LISBON (Reuters) - Passengers flying indirectly to Portugal from Britain or Brazil must present a negative COVID-19 test taken 72 hours before departure and quarantine for two weeks upon arrival from Sunday onwards, the interior ministry said on Saturday.
The move is designed to close a loophole which allowed travelers from Britain and Brazil to reach Portugal by stopping over in a country from which travel was authorized.
Direct commercial or private flights to and from Britain and Brazil have been banned since January to limit the spread of COVID-19 variants.
Direct humanitarian and repatriation flights will still be authorized but passengers must present a negative COVID-19 test taken 72 hours before departure and quarantine for 14 days.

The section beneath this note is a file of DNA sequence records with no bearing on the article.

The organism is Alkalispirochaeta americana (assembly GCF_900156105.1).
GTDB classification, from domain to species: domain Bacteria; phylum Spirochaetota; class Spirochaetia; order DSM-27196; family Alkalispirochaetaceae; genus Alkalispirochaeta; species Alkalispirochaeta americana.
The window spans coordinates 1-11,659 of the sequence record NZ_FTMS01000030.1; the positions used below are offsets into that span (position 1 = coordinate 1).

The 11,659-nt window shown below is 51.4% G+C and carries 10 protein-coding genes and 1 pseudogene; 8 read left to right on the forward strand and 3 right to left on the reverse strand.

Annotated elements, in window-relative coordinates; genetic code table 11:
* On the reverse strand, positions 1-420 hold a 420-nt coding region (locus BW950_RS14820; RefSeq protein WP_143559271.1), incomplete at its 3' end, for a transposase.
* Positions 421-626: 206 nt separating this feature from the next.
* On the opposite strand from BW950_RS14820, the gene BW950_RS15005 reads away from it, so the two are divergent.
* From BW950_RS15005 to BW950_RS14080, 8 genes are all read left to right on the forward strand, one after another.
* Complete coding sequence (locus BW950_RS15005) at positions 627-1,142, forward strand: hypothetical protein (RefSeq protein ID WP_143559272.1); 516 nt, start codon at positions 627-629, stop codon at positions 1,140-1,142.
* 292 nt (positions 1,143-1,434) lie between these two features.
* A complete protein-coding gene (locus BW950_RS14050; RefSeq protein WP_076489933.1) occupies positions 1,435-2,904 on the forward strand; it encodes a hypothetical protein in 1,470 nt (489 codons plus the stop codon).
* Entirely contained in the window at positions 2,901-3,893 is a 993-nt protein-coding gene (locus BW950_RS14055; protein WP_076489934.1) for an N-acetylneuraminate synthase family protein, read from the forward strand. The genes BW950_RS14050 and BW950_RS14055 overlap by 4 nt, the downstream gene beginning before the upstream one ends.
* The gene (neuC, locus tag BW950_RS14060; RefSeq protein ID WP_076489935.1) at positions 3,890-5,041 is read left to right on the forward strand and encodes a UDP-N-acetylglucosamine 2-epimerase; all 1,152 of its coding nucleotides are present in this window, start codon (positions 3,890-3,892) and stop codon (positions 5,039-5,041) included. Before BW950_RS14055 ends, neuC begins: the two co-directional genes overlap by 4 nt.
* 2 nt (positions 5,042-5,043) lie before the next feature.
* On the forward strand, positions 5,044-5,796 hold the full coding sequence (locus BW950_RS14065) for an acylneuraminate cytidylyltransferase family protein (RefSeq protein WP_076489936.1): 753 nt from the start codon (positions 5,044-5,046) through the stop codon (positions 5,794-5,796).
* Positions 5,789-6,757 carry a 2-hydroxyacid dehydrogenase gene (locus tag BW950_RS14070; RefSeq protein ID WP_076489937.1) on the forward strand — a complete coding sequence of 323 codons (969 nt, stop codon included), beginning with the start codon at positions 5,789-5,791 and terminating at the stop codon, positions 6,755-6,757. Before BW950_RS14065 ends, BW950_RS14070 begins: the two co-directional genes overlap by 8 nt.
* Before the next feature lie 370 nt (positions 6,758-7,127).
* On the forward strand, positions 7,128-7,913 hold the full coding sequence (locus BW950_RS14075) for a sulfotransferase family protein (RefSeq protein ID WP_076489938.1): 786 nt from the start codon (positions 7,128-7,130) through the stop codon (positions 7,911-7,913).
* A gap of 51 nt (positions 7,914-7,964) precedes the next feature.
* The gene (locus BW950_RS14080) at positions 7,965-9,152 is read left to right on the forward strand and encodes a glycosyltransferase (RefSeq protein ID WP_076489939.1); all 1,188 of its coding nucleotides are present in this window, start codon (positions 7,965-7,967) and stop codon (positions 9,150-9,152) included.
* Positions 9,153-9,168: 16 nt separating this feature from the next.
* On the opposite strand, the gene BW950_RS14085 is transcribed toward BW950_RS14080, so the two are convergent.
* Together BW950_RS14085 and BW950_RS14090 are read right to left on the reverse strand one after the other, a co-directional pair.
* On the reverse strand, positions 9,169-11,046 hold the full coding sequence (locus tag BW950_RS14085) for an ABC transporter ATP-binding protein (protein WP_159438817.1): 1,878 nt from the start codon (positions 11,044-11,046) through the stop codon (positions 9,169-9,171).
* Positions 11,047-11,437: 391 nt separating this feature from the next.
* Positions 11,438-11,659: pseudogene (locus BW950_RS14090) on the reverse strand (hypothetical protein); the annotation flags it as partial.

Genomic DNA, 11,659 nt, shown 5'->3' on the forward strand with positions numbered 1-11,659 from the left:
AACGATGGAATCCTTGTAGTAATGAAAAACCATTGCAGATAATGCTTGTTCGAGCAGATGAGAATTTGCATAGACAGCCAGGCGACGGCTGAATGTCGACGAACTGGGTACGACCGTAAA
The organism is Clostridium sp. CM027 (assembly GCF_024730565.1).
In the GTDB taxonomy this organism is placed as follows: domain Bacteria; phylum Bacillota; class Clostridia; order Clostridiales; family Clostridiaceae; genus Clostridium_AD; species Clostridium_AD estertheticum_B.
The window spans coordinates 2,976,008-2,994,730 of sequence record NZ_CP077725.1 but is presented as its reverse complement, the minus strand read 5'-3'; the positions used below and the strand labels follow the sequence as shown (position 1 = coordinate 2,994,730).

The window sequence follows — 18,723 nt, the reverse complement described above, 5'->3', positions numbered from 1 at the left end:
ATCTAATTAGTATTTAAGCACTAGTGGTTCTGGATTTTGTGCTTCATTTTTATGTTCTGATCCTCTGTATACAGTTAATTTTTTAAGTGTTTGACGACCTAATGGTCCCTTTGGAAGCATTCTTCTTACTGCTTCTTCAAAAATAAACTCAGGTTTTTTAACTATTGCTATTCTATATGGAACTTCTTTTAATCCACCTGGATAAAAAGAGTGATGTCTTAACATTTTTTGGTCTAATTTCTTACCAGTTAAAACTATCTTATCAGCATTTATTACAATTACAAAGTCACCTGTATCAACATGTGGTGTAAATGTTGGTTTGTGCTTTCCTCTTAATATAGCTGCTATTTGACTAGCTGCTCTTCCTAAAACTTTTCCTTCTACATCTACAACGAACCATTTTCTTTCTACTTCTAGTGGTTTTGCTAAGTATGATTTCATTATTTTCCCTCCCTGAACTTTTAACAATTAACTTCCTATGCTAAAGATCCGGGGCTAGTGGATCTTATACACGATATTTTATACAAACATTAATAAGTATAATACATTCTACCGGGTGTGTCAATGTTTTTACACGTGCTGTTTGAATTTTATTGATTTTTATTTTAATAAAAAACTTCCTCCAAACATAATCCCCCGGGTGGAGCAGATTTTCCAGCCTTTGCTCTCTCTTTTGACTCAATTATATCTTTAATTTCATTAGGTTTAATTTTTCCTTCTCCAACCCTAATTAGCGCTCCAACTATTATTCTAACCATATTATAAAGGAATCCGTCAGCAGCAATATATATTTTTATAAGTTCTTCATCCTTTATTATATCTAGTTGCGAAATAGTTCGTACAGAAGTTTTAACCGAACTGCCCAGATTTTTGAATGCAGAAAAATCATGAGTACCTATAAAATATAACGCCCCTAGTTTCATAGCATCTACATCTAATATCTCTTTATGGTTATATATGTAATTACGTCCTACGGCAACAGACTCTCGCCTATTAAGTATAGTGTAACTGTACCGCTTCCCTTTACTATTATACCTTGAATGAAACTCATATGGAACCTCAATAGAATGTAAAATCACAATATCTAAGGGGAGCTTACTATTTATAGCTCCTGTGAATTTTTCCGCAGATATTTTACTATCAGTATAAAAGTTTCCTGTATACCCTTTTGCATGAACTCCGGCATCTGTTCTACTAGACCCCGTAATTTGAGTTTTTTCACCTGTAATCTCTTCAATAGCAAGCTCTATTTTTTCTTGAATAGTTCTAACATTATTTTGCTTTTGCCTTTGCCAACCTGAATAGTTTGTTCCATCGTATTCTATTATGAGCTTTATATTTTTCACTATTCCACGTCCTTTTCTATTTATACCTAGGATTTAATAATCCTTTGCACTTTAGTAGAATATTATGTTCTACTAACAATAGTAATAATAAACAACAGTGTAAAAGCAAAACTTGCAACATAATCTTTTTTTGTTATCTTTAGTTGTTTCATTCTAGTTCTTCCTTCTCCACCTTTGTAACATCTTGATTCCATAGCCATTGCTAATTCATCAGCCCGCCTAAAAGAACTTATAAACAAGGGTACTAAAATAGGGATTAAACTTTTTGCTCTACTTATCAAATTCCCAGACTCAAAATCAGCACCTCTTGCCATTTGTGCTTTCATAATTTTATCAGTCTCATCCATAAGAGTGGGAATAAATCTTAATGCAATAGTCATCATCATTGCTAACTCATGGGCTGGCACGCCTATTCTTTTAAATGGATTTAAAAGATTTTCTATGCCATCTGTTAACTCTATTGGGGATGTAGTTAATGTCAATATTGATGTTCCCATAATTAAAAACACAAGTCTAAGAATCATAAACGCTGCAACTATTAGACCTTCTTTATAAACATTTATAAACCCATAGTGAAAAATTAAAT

The measures are due to be reviewed on March 16.
Portugal’s tourism minister told the BBC on Friday the country hoped to allow British tourists who could prove they had tested negative or were immune to COVID-19 into the country from May 17, when England lifts its ban on international travel.
Portugal, which has so far reported 808,405 COVID-19 cases and 16,486 deaths, is set to begin a sector-by-sector lifting of restrictions next week after nearly two months of strict lockdown following a devastating surge in cases at the beginning of the year.
Reporting by Victoria Waldersee; Editing by Christina Fincher
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